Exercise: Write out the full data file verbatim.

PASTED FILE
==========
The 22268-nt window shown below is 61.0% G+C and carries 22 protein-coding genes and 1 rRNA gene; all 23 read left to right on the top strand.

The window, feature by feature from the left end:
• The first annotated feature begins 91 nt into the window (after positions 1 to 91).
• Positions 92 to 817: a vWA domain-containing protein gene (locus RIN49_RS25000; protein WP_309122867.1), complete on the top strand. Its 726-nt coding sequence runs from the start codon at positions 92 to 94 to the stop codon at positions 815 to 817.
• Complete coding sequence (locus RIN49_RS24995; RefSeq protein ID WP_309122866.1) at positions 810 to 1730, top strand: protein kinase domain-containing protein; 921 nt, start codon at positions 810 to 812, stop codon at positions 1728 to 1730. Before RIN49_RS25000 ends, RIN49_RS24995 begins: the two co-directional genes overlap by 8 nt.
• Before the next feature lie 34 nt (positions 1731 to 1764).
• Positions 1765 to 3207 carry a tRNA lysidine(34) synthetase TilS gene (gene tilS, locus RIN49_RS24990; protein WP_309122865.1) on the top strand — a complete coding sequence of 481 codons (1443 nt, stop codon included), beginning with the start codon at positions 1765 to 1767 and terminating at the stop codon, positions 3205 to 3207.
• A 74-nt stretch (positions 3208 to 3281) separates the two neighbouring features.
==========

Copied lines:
The 22268-nt window shown below is 61.0% G+C and carries 22 protein-coding genes and 1 rRNA gene; all 23 read left to right on the top strand.

The window, feature by feature from the left end:
• The first annotated feature begins 91 nt into the window (after positions 1 to 91).
• Positions 92 to 817: a vWA domain-containing protein gene (locus RIN49_RS25000; protein WP_309122867.1), complete on the top strand. Its 726-nt coding sequence runs from the start codon at positions 92 to 94 to the stop codon at positions 815 to 817.
• Complete coding sequence (locus RIN49_RS24995; RefSeq protein ID WP_309122866.1) at positions 810 to 1730, top strand: protein kinase domain-containing protein; 921 nt, start codon at positions 810 to 812, stop codon at positions 1728 to 1730. Before RIN49_RS25000 ends, RIN49_RS24995 begins: the two co-directional genes overlap by 8 nt.
• Before the next feature lie 34 nt (positions 1731 to 1764).
• Positions 1765 to 3207 carry a tRNA lysidine(34) synthetase TilS gene (gene tilS, locus RIN49_RS24990; protein WP_309122865.1) on the top strand — a complete coding sequence of 481 codons (1443 nt, stop codon included), beginning with the start codon at positions 1765 to 1767 and terminating at the stop codon, positions 3205 to 3207.
• A 74-nt stretch (positions 3208 to 3281) separates the two neighbouring features.